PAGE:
Bunny Thespians: A Reply

This is kind of an opinion piece, so I hope it counts for the checkpoint.

I’d like to reply to Chelsea’s blogpost in which she questions whether or not

the 30 second bunny theatre can count as electronic literature.


I think discounting videos such as the 30 Second Bunny ones based on their

derivative content isn’t quite valid. Considering that we’re moving more and more

into a remix culture and away from a read-only culture, we have to appreciate

that works are going to draw inspiration from pieces that have come before.


It’s not like you can accuse the bunnies of plagiarizing, either; their work is original

with a clear intent to parody and entertain. The goal of the creative commons code

is to enrich the public domain, which the Angry Aliens Production company seems

to take to heart. I really don’t believe their aim is to convince anyone that a

half-minute production of Brokeback Mountain is somehow the genuine Brokeback

Mountain. By the way, that movie just so happens to be derivative of a book and

don’t we consider it part of the ‘literature’/canon when it comes to theater? Is it

somehow less  ‘real’ because it’s derived from a book?


Think of all those awesome movies that are coming out that are based on books, or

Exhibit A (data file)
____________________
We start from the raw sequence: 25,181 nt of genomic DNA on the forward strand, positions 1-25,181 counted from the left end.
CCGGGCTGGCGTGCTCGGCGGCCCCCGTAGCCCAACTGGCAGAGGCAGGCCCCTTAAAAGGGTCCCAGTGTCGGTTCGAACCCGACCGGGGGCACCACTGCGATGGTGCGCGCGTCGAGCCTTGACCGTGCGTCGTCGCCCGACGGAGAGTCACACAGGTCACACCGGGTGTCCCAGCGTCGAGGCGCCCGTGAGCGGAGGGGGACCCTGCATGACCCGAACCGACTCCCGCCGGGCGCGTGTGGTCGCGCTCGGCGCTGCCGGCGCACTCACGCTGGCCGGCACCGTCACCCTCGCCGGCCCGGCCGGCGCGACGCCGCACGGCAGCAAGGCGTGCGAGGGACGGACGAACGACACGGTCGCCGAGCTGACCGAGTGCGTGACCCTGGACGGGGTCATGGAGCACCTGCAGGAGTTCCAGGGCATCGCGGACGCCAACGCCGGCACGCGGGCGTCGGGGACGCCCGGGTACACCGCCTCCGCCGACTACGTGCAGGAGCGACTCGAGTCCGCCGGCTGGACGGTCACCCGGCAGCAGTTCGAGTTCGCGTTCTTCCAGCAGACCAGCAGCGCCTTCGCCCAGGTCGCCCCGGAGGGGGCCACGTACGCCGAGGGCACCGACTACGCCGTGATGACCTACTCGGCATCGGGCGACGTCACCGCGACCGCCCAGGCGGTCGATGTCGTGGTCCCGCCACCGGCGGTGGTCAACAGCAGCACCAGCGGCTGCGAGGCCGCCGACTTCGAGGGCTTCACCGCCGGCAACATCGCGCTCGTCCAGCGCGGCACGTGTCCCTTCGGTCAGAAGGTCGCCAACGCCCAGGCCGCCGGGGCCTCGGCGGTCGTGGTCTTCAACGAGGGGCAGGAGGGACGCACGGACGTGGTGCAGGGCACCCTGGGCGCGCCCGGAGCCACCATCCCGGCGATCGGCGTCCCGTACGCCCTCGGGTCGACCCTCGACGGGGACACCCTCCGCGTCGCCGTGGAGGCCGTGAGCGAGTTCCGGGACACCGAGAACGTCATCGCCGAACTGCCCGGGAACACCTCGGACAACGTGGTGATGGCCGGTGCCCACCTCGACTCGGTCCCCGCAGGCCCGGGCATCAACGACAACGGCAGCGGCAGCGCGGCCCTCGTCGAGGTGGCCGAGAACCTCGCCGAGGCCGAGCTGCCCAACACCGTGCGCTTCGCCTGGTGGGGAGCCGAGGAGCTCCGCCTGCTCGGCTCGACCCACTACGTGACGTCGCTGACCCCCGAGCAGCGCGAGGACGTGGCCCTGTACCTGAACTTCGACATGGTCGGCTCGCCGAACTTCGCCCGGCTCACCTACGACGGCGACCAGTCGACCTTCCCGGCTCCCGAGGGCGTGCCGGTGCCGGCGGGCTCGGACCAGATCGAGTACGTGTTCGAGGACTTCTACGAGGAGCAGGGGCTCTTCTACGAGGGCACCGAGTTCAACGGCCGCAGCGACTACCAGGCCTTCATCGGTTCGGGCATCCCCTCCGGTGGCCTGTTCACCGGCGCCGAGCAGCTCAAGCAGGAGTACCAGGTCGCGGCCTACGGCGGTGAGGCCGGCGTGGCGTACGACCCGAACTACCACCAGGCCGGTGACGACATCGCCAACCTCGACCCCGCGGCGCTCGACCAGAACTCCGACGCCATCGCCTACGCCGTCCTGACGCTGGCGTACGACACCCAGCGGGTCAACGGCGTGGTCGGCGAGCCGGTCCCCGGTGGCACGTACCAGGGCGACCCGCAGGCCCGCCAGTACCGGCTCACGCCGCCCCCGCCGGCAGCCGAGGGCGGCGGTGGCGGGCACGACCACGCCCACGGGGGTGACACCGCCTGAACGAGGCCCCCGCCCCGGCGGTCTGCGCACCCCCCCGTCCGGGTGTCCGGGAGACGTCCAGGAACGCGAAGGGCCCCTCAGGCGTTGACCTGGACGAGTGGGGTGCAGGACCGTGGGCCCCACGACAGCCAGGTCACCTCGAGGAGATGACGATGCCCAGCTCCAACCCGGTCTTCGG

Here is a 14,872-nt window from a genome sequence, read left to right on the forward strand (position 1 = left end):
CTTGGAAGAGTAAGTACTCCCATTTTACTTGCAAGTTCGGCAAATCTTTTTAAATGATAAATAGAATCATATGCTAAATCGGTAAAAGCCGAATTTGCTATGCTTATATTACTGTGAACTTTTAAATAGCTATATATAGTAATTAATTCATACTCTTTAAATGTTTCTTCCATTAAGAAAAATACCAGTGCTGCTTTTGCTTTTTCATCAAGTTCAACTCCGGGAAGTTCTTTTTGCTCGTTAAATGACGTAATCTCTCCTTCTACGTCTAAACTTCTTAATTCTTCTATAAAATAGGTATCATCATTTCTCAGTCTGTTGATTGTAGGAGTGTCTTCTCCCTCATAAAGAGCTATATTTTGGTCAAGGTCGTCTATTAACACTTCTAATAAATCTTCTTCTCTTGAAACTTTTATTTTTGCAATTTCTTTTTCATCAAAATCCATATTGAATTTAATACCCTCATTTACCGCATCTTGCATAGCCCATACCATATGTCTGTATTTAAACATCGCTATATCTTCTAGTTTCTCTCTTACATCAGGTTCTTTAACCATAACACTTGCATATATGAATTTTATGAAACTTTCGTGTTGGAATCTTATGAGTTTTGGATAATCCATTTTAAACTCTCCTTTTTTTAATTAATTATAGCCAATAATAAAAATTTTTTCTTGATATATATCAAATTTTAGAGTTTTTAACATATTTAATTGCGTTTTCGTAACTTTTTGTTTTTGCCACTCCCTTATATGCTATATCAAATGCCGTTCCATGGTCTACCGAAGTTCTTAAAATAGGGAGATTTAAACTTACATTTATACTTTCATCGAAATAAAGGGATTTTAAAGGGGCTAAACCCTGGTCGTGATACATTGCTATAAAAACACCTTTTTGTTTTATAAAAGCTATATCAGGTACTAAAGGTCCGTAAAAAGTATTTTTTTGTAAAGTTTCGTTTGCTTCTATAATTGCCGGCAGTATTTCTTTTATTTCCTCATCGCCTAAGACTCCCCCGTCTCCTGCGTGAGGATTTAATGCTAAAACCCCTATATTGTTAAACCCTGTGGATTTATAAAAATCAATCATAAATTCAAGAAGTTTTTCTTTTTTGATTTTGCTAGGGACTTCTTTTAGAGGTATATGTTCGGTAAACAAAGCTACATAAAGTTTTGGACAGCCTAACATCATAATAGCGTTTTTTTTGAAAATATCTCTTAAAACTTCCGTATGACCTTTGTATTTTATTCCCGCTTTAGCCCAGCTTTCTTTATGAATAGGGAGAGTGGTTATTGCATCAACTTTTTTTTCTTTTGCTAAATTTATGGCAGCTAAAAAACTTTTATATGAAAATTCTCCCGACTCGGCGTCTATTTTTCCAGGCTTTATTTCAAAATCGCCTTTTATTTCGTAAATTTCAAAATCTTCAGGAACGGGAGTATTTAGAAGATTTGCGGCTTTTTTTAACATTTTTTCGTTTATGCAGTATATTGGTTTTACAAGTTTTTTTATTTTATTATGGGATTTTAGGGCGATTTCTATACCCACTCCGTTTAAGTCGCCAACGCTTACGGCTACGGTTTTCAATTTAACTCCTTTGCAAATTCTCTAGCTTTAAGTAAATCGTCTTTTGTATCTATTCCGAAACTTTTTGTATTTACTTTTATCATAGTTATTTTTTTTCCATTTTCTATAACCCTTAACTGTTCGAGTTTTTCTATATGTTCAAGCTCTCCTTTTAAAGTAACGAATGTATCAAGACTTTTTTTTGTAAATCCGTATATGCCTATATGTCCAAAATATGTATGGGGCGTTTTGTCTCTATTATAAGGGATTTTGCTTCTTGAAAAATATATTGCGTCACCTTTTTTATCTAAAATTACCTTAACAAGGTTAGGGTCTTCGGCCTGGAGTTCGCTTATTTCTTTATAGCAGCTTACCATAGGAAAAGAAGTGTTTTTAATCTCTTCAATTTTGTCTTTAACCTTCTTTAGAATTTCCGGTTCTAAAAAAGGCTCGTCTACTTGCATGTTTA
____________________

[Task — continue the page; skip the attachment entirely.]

books that have been written that are based on movies. I’m not saying that they’re

‘literature’ in the stereotype sense that they’re read by old men with beards in

leather chairs while wearing smoking jackets (the men, not the books). I mean,

they’re text. They’re literature. They count.


I’m not even saying that I truly love the bunnies and will fight to the death to

protect them. I’m just saying, don’t discount them. I’ve actually seen a few of their

videos and they’re pretty funny. Nothing to write home about, but not worth

forcibly ejecting from the electronic literary canon either. 30 seconds or not,

derivative or not, they still count.


If you’re curious why I have such a strong opinion about this (and a moderately

informed one), you can blame Neil Gaiman. I tend to blame him for

lots of things. Go read his essay on protecting ‘icky’ literature. He doesn’t mention

thing about protecting ‘derivative’ literature in that essay, but he does sort of touch

on copyright and fanfiction and such things elsewhere.  He’s a cool dude. In fact,

some of the coolest stuff that I’ve seen produce in relation to his work has been

fanmade and entirely derivative. And if Neil says it’s cool, it’s probably cool.


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